KIM: Yes.

HANCOCKS: But you have been cut off from your family.

KIM: That's right.

HANCOCKS: How long was it before anyone spoke to you?

KIM: About like four years. Nobody spoke with me. No anything. I felt like I was lost in the middle of orbit. In like, in orbit, you're going around as a satellite kind of a star. But you're just lost in a black hole. That's what I felt. And it wasn't really emotional - it wasn't really economical difficulties, it's the emotional trauma.


HANCOCKS: Coming up, Sung-Joo Kim takes us on a special tour of MCM's design studio in Seoul.




KIM: I'm here. Good morning. So this is our design room. You know, you can see, you know, this squad is heading for this team. And a lot - I mean, we have actually two big design, actually, area. One is in Europe, of course. In Europe, we have - actually, our creative director's in Berlin. And also we have a smaller in Milan based. Also, our design and also production team. And New York we have a studio (ph) waiting for us, too.

And since you are here, in Seoul - this is our headquarters design team. So, we have more than 20 teams you know, the people working here. So they are really being nice and working hard.

And here, another team, hello. And they saved me a spot. There is another team, they are also looking up - they go the line and a lot collaborations with the oversea designers.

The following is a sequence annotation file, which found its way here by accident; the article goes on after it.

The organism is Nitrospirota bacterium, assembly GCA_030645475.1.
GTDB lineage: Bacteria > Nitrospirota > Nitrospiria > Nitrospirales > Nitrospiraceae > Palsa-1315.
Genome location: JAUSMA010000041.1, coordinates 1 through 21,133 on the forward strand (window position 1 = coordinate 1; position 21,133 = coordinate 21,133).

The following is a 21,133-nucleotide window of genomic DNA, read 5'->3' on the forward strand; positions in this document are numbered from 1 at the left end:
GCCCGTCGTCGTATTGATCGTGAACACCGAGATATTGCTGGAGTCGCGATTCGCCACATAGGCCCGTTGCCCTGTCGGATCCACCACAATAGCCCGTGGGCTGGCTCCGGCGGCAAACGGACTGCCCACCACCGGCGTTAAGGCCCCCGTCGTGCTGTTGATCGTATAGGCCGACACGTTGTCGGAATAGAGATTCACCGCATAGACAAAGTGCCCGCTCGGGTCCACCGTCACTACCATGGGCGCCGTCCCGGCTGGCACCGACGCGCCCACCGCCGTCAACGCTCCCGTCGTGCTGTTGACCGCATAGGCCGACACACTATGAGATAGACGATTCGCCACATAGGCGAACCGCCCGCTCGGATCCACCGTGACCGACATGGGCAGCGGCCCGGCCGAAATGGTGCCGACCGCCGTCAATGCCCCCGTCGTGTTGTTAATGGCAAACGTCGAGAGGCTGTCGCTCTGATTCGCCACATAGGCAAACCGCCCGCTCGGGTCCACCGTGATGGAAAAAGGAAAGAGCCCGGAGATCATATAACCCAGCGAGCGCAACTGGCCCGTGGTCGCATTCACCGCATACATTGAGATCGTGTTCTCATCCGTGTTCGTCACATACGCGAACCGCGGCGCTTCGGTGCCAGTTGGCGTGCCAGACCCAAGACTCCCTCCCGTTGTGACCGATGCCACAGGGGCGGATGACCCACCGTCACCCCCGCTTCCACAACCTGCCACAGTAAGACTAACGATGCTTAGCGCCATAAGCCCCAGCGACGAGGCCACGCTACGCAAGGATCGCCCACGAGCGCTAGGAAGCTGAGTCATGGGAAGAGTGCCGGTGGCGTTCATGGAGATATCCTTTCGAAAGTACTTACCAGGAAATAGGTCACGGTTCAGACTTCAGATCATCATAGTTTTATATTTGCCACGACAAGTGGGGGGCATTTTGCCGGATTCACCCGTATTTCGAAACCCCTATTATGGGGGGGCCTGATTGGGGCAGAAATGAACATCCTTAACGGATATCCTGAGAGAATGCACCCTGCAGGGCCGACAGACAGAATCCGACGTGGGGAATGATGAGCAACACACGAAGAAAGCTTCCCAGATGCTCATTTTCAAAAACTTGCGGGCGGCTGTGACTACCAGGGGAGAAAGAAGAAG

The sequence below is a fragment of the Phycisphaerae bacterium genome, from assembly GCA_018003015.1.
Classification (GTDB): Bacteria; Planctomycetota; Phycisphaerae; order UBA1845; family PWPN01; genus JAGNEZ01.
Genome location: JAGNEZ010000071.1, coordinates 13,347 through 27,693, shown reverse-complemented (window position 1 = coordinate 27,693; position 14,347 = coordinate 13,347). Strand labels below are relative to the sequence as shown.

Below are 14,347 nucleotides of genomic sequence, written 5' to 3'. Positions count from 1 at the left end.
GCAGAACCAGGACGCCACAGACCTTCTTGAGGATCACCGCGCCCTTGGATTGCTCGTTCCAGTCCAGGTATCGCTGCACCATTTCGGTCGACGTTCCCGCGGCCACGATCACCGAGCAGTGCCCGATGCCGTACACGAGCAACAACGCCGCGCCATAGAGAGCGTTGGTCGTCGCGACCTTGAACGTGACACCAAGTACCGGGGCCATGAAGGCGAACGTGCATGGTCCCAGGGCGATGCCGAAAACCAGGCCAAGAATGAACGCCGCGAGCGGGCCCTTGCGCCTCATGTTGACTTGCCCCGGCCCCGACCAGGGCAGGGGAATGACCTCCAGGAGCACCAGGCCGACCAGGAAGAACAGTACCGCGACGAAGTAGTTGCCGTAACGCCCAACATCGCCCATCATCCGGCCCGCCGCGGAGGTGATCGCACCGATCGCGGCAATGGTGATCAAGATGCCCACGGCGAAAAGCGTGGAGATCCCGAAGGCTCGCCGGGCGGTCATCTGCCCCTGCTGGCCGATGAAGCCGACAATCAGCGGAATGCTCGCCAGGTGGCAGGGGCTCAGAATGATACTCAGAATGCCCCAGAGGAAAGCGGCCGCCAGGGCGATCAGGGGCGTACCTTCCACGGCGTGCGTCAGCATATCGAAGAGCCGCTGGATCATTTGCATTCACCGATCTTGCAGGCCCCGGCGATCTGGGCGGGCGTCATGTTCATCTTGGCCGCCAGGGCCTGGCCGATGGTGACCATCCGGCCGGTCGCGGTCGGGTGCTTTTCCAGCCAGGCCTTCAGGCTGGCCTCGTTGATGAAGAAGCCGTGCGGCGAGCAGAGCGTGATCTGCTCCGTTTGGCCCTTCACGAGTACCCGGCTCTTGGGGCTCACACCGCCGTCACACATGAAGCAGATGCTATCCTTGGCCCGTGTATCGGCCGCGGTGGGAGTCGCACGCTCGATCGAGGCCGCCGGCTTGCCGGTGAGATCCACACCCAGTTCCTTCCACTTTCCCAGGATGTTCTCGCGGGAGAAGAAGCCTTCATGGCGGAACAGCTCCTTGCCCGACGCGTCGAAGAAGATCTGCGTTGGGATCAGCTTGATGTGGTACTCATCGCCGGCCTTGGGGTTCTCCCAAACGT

We have, like, 600 employees. All taught in my companies. All this job. 15 different nationalities, too. Because we have a European office, Israel (ph) office. And - also, Chinese office in Hong Kong - things like that. But out of 600, we have 500 waiting.

And among top directors, actually mostly (ph) are (ph) women (ph). So, this is great way to prove to our society, "Hey, you guys, if women run that bad, we are very success and a couple (ph) are scared (ph), too (ph).


HANCOCKS: Now, you're seen as a role model for many women in Korea, across the world, and also for many entrepreneurs. But who was the person that you looked up to when you needed inspiration?

KIM: Well, I mean, not necessarily I really followed the women entrepreneurs' role model, because first, in Korea, not many exist. Maybe I one of very first in that level. As women concerned, I was really always admiring people like who served the society out of love. And also my mother. Even she was wife of biggest tycoon in Korea, she was always humble. And always shared a lot of resources with the neighbors around.

Which I complained, "Why mom doesn't go around with fancy clothing and like "Tai-Tai" ladies and going parties and playing golf (ph) around. And meanwhile, she really went up there to serve, like, orphans and many other - you know, kind of social cause work. And eventually I learn out of complaints and doing something similar. So I must say, my true role model is my mother. I hope my daughter say the same things to me.


HANCOCKS: Sure they will.

The business culture in Korea, though, is still a very male-dominated arena.

KIM: Yes.

HANCOCKS: Do you still come up against this? Do you still have to fight this?

KIM: 20 years ago, when I started business, I remember many of these, like, board meetings or even dinners I go out - I was only woman, and youngest, often. And only other women in the room is pouring the tea - serve and leave. So, male counterparts, obviously, was not really pleased to see me in that level.